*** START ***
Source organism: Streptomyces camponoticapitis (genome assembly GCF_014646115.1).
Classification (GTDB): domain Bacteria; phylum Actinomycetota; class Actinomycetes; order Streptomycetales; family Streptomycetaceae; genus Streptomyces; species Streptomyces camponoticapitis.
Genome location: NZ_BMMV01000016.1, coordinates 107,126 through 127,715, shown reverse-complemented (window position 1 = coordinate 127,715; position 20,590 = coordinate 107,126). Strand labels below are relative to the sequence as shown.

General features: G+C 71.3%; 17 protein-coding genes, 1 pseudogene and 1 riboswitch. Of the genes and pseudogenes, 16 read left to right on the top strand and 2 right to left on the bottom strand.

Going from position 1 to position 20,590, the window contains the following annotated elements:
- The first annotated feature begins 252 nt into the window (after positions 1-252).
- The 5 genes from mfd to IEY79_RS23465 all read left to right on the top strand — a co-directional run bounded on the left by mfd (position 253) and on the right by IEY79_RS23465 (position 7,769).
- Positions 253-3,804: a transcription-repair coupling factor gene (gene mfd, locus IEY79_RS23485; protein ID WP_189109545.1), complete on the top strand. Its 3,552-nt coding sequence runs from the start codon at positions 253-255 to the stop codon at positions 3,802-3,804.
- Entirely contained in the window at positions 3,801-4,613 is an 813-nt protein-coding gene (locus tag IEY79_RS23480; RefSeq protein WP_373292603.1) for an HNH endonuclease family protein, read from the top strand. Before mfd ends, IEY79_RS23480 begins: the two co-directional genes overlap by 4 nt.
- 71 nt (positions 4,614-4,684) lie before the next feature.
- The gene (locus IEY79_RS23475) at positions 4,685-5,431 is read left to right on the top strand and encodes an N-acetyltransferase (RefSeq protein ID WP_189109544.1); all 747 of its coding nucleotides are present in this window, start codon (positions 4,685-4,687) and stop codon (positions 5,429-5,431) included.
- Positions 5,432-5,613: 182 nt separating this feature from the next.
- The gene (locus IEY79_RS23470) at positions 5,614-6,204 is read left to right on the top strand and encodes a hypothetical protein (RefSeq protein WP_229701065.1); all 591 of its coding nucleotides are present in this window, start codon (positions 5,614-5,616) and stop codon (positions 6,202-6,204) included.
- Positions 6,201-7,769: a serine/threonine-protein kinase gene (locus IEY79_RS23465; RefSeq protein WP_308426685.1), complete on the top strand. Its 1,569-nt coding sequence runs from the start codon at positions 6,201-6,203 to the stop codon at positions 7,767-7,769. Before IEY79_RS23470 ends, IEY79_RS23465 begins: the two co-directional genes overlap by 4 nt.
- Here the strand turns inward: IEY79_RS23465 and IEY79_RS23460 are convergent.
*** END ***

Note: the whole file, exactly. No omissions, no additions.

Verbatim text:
Source organism: Streptomyces camponoticapitis (genome assembly GCF_014646115.1).
Classification (GTDB): domain Bacteria; phylum Actinomycetota; class Actinomycetes; order Streptomycetales; family Streptomycetaceae; genus Streptomyces; species Streptomyces camponoticapitis.
Genome location: NZ_BMMV01000016.1, coordinates 107,126 through 127,715, shown reverse-complemented (window position 1 = coordinate 127,715; position 20,590 = coordinate 107,126). Strand labels below are relative to the sequence as shown.

General features: G+C 71.3%; 17 protein-coding genes, 1 pseudogene and 1 riboswitch. Of the genes and pseudogenes, 16 read left to right on the top strand and 2 right to left on the bottom strand.

Going from position 1 to position 20,590, the window contains the following annotated elements:
- The first annotated feature begins 252 nt into the window (after positions 1-252).
- The 5 genes from mfd to IEY79_RS23465 all read left to right on the top strand — a co-directional run bounded on the left by mfd (position 253) and on the right by IEY79_RS23465 (position 7,769).
- Positions 253-3,804: a transcription-repair coupling factor gene (gene mfd, locus IEY79_RS23485; protein ID WP_189109545.1), complete on the top strand. Its 3,552-nt coding sequence runs from the start codon at positions 253-255 to the stop codon at positions 3,802-3,804.
- Entirely contained in the window at positions 3,801-4,613 is an 813-nt protein-coding gene (locus tag IEY79_RS23480; RefSeq protein WP_373292603.1) for an HNH endonuclease family protein, read from the top strand. Before mfd ends, IEY79_RS23480 begins: the two co-directional genes overlap by 4 nt.
- 71 nt (positions 4,614-4,684) lie before the next feature.
- The gene (locus IEY79_RS23475) at positions 4,685-5,431 is read left to right on the top strand and encodes an N-acetyltransferase (RefSeq protein ID WP_189109544.1); all 747 of its coding nucleotides are present in this window, start codon (positions 4,685-4,687) and stop codon (positions 5,429-5,431) included.
- Positions 5,432-5,613: 182 nt separating this feature from the next.
- The gene (locus IEY79_RS23470) at positions 5,614-6,204 is read left to right on the top strand and encodes a hypothetical protein (RefSeq protein WP_229701065.1); all 591 of its coding nucleotides are present in this window, start codon (positions 5,614-5,616) and stop codon (positions 6,202-6,204) included.
- Positions 6,201-7,769: a serine/threonine-protein kinase gene (locus IEY79_RS23465; RefSeq protein WP_308426685.1), complete on the top strand. Its 1,569-nt coding sequence runs from the start codon at positions 6,201-6,203 to the stop codon at positions 7,767-7,769. Before IEY79_RS23470 ends, IEY79_RS23465 begins: the two co-directional genes overlap by 4 nt.
- Here the strand turns inward: IEY79_RS23465 and IEY79_RS23460 are convergent.